What’s the difference between a market analyst and a community manager? Surprisingly, not much. Sure, we may have a different set of degrees, but at the most basic level, we’re attempting to better understand how customers consume and process information. As a community manager attending a sentiment analytics conference, it’s fascinating to hear the same types of information being presented as if I were at a a conference focused on social media marketing or customer experience management.

Listen, Engage, Measure, Learn

It wasn’t always like this, I imagine, but as social and digital media becomes more pervasive across industries, learning, listening, measuring and engaging are becoming a universal skill set. The audience was asked to indicate which among these skills is our biggest challenge and where are we focusing most of our time. Not surprisingly, most are struggling to learn from their community, but are spending most of their time measuring.

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A slide presented by Chris Frank, American Express, and Paul Magnone, Openet Telecom about Emotional Vs. Rational in Customer Decision Making

For hard scientists, using data analytics to understand the emotional influences of customers may seem hippy-dippy, but for social scientists, it’s a dream come true. Being able to quantify human emotions helps us persuade academics that understanding how customers think, feel and act can drive business decisions. It doesn’t sound radical, but it’s an approach that has plagued marketers for some time. As a community manager, it’s often hard to sell a business model built around personal interactions and engagement.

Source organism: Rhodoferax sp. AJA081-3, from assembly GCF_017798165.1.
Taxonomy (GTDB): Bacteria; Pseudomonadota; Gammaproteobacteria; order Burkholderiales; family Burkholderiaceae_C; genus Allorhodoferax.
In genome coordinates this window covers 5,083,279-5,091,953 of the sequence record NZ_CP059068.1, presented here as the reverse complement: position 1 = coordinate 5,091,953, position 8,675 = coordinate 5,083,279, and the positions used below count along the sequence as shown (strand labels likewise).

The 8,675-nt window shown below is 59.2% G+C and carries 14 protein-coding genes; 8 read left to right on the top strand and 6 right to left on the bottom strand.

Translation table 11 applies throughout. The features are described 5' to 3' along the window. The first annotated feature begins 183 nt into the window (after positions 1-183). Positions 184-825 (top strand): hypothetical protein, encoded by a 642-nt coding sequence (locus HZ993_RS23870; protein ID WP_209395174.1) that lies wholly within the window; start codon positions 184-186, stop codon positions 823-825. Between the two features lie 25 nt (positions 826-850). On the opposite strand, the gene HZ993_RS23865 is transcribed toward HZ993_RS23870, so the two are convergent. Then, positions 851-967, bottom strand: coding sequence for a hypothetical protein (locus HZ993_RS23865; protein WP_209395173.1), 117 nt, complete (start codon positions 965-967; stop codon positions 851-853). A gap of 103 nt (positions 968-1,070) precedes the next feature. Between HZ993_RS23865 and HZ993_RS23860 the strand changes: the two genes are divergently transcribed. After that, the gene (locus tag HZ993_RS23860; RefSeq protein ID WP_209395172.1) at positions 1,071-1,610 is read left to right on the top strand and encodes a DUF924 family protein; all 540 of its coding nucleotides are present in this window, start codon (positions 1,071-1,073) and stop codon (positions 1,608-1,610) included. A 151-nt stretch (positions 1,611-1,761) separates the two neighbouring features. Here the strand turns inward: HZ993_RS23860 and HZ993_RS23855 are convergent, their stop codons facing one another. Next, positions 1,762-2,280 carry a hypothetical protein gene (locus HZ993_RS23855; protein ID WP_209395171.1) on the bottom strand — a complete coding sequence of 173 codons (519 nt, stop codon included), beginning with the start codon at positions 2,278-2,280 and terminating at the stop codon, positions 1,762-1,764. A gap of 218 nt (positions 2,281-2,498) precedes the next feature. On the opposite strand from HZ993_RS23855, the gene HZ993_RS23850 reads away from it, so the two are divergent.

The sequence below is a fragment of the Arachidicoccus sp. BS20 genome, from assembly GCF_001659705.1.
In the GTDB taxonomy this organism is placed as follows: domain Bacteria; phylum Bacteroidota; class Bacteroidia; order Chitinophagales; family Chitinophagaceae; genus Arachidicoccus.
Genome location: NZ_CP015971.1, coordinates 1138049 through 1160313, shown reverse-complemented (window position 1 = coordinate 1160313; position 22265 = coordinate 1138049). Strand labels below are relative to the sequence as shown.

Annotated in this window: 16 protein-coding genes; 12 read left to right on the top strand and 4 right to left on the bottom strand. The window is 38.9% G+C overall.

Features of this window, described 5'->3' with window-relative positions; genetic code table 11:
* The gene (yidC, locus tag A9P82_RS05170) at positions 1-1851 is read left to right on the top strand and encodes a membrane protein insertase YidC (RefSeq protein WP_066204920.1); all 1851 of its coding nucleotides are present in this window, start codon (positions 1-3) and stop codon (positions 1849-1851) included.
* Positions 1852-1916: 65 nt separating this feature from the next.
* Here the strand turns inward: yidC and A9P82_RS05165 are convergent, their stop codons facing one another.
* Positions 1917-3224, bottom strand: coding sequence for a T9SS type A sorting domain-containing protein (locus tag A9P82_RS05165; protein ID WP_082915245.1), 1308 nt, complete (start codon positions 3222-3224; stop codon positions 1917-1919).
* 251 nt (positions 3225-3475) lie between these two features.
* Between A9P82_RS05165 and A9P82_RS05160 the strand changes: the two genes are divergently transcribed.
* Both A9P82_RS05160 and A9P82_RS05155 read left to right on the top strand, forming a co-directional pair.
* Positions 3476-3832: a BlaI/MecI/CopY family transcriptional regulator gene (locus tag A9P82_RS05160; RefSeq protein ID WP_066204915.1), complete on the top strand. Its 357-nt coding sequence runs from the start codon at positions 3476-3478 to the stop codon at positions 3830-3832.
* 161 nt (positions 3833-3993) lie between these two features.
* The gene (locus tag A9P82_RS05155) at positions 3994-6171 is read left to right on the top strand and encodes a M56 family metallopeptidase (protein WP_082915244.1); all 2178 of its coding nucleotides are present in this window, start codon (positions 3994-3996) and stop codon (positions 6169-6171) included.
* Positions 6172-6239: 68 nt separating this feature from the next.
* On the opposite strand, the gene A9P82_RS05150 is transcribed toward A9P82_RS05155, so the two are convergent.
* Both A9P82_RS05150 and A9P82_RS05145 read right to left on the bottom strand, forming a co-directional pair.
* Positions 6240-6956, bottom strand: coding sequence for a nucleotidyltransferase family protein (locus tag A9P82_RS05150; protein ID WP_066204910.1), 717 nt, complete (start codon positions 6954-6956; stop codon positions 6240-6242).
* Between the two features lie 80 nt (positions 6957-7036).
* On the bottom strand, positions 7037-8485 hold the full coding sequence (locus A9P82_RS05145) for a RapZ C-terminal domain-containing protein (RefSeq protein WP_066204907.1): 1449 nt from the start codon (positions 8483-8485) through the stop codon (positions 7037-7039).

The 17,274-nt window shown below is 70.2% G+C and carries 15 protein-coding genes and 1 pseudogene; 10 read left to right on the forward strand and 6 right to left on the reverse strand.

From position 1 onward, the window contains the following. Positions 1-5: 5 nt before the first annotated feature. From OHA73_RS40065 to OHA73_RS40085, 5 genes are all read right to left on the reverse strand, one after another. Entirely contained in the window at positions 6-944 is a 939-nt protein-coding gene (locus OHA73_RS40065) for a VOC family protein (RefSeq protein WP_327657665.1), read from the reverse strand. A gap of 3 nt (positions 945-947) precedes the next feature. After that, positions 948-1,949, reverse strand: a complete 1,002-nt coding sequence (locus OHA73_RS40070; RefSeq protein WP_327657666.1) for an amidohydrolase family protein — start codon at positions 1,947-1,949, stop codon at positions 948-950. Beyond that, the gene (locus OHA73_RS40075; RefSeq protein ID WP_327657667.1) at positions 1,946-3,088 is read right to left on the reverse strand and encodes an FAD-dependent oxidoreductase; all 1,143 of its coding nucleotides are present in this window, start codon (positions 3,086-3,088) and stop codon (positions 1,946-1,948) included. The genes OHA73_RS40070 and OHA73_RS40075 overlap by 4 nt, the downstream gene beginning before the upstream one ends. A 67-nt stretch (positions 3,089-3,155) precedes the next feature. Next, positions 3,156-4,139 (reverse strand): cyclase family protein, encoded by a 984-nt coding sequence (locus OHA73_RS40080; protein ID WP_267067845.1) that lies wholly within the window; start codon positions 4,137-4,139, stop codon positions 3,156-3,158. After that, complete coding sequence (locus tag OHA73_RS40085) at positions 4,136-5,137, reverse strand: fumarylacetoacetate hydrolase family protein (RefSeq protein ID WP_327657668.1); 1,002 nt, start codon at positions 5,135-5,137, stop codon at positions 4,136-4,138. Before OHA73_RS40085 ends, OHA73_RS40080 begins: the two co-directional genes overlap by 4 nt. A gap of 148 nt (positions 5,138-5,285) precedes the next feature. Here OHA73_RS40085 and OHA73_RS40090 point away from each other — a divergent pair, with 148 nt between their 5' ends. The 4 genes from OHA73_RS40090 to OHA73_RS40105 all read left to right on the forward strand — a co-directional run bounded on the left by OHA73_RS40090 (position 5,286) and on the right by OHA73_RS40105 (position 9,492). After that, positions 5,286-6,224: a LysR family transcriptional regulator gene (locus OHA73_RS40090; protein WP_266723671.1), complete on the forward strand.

Designing Effective Customer Experiences With Data

To care about customer sentiment means you need to focus on the experience at every customer touch point. Whether you’re a nonprofit or a retail brand, wherever your user goes it’s essential to collect information about their experiences so the experience can be continually improved as relates to your brand.  

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A slide presented by Banafsheh Ghassemi, American Red Cross about Multi-Channel Proposition: Customer Sentiment and (Much) More

Of course, this is still an intelligence conference designed to give life to your analytics. For every mention of emotion, behavioral science or cultural significance, there are many slides dedicated toward quantifying this type of data, which is a sound reminder that designing effective customer experiences can’t be done by relying solely on emoticons or hashtags. No, it will need to be compiled, measured and analyzed so it can help organizations make better decisions and understand evolving changes.